Builders tend to be a fairly reliably Republican crowd, but the factors influencing the 2008 election seem to have pushed them into new political territory, based on interviews BUILDER did this week with a dozen builders around the country.
"Typically I vote for an independent candidate (not a Democrat or a Republican) to make a statement for third parties. This year I will probably break my tradition and back Obama," said Fred Kimball, a self-described social libertarian with Kimball & Landis in Port Townsend, Wash. "I want an assurance of real change in the government, and I don't believe a Republican can do it."
John Floyd, owner of Ole South Properties in Murfreesboro, Tenn., has come to a similar conclusion despite having voted for President George W. Bush twice. While Floyd said he doesn't agree with all of Obama's promises, "from a purely selfish standpoint, I've switched my support to Obama because, at this point in time, we have to have something that at least appears to be totally new in everything. We have to get consumer confidence up because if we can't, the building industry will be cooked. It's pretty cooked already."
Not surprisingly, builders cited the state of the housing market and global economy as a significant factor in their voting plans for president. But many also expressed frustration at the lack of real solutions to the housing crisis being offered by either Republican John McCain or Democrat Barack Obama.
"Neither candidate has addressed the problem of reviving the housing market," Bill McGuiness, principal with Sun Homes in Pawling, N.Y., told BUILDER. "Relief for current homeowners is of course important, but I've heard or read nothing about how to get the market back on track. Ironically, as prices fall, homes are becoming less affordable (or maybe homeownership is much less attainable), to the point where well-qualified people are being asked to pay over 8% for a jumbo mortgage."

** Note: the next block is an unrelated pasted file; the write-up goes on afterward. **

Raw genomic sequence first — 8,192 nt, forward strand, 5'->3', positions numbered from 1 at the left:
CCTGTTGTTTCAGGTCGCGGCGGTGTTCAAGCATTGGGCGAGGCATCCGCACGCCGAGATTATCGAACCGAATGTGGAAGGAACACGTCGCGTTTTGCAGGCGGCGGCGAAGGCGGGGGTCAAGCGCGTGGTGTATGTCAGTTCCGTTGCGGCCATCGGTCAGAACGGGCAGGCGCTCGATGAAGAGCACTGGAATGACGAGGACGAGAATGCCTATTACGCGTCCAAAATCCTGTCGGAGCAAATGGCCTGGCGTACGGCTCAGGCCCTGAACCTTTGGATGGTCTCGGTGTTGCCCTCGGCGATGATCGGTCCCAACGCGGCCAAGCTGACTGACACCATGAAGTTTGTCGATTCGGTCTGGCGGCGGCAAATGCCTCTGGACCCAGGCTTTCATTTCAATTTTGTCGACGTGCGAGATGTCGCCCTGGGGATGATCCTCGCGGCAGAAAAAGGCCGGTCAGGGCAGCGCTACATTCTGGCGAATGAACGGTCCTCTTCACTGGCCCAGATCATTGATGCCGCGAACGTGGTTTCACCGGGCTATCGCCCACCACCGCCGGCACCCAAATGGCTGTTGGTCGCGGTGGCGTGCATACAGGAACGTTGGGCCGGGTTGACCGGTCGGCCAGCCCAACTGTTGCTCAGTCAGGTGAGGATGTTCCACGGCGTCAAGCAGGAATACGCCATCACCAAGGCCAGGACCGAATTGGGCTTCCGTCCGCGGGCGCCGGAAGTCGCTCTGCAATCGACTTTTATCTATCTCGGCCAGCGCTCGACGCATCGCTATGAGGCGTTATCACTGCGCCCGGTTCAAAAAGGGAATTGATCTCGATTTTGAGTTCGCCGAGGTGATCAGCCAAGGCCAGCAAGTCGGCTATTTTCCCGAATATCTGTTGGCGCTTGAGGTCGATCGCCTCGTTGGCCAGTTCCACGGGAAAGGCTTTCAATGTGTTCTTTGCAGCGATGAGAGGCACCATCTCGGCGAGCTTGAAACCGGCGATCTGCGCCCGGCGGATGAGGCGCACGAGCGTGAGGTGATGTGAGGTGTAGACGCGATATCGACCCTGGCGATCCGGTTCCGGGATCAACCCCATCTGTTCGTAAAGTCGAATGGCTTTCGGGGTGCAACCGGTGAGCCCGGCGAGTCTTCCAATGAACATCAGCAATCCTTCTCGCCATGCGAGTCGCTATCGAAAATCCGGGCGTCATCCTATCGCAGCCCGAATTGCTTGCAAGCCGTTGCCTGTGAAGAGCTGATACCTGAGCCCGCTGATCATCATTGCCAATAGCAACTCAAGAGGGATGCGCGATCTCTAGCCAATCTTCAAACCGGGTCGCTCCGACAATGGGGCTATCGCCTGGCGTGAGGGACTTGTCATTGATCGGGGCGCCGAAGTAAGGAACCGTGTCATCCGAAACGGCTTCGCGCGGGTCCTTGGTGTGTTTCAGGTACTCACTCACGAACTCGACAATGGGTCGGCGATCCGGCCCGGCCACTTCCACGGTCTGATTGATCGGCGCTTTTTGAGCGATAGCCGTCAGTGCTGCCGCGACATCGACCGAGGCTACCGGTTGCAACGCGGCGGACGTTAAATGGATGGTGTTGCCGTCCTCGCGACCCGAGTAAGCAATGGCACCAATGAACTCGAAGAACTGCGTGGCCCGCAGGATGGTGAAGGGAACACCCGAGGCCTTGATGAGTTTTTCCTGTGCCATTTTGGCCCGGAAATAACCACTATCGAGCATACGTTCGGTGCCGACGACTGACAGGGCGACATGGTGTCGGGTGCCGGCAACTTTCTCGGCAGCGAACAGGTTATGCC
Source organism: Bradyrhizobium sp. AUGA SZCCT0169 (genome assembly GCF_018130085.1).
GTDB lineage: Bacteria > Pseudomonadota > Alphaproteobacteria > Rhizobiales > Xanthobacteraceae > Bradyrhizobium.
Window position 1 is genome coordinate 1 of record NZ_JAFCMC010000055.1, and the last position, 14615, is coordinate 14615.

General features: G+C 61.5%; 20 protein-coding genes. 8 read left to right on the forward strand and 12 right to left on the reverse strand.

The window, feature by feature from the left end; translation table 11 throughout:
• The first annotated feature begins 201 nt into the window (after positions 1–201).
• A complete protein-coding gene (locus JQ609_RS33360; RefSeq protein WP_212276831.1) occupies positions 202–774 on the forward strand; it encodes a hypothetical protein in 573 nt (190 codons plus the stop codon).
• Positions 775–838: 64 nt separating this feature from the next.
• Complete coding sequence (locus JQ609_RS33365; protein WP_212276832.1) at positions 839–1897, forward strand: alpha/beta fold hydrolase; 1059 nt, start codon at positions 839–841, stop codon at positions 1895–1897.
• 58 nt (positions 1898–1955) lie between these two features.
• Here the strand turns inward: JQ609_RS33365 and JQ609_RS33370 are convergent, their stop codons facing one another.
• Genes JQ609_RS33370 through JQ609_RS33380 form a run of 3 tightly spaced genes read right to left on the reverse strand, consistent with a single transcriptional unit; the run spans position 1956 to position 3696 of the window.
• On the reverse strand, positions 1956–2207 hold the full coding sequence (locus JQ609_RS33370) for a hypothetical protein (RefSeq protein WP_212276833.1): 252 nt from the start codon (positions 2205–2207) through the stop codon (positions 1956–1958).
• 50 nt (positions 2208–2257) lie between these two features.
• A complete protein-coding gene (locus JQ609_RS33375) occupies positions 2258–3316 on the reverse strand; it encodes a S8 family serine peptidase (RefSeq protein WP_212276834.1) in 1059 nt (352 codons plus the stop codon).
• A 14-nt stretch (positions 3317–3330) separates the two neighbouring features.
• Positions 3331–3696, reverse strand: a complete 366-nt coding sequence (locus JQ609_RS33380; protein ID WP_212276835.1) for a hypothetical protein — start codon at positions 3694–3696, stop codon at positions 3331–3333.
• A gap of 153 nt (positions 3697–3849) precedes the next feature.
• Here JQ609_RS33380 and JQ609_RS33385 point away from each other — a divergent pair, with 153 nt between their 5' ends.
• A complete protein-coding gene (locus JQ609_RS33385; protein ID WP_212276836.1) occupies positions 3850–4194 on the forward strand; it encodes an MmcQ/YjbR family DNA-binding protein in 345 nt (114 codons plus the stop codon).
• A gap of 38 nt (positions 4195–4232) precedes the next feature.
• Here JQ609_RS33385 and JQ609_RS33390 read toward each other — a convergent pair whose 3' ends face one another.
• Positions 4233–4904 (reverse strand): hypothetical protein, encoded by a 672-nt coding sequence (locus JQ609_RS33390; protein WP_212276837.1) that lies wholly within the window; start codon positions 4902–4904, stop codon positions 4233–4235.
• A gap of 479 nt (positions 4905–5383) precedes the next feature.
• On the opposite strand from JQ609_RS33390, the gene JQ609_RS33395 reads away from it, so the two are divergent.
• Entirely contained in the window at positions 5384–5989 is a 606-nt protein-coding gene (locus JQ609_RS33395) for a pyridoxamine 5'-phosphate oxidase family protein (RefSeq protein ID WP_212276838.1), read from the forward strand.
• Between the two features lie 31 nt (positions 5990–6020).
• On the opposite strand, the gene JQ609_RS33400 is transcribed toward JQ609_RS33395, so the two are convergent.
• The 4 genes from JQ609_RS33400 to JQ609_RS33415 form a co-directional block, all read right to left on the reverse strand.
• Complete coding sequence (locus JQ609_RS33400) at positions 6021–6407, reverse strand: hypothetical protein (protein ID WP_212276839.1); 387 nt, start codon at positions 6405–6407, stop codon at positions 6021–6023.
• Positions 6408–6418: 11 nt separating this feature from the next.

The candidates' silence on such issues has left Barry Gross an undecided voter just 10 days before the election. "Since I believe at the present time that big government is a short-term answer to the housing industry's woes, I will support a candidate who invests significant resources and efforts to improving our industry. As of today, neither candidate has provided me with a clear-cut reason to vote for him," said Gross, president of Developers Research in Irvine, Calif.
A growing level of worry about the housing market emerged in interviews with builders large and small for this story. "The reality is that we have a major housing crisis, and we are headed for a major recession and [are] at risk for something worse," said Ara Hovnanian, CEO of Hovnanian Enterprises, a public builder based in Red Bank, N.J. "I honestly fear that people will be on soup lines, because this economy is scary right now. I don't believe in government intervention except in times of crisis, which is where we are now."
Small builders couldn't agree more. "I'm telling you, it's the worst situation I've ever seen," said Bill Clark of Bill Clark Homes in Greenville, N.C. A builder for 31 years, he plans to vote for McCain, who he considers more qualified than Obama. He also doesn't care for Obama's tax plans. "The guy is lying to the people of this country and is winning on flair, not substance," Clark said.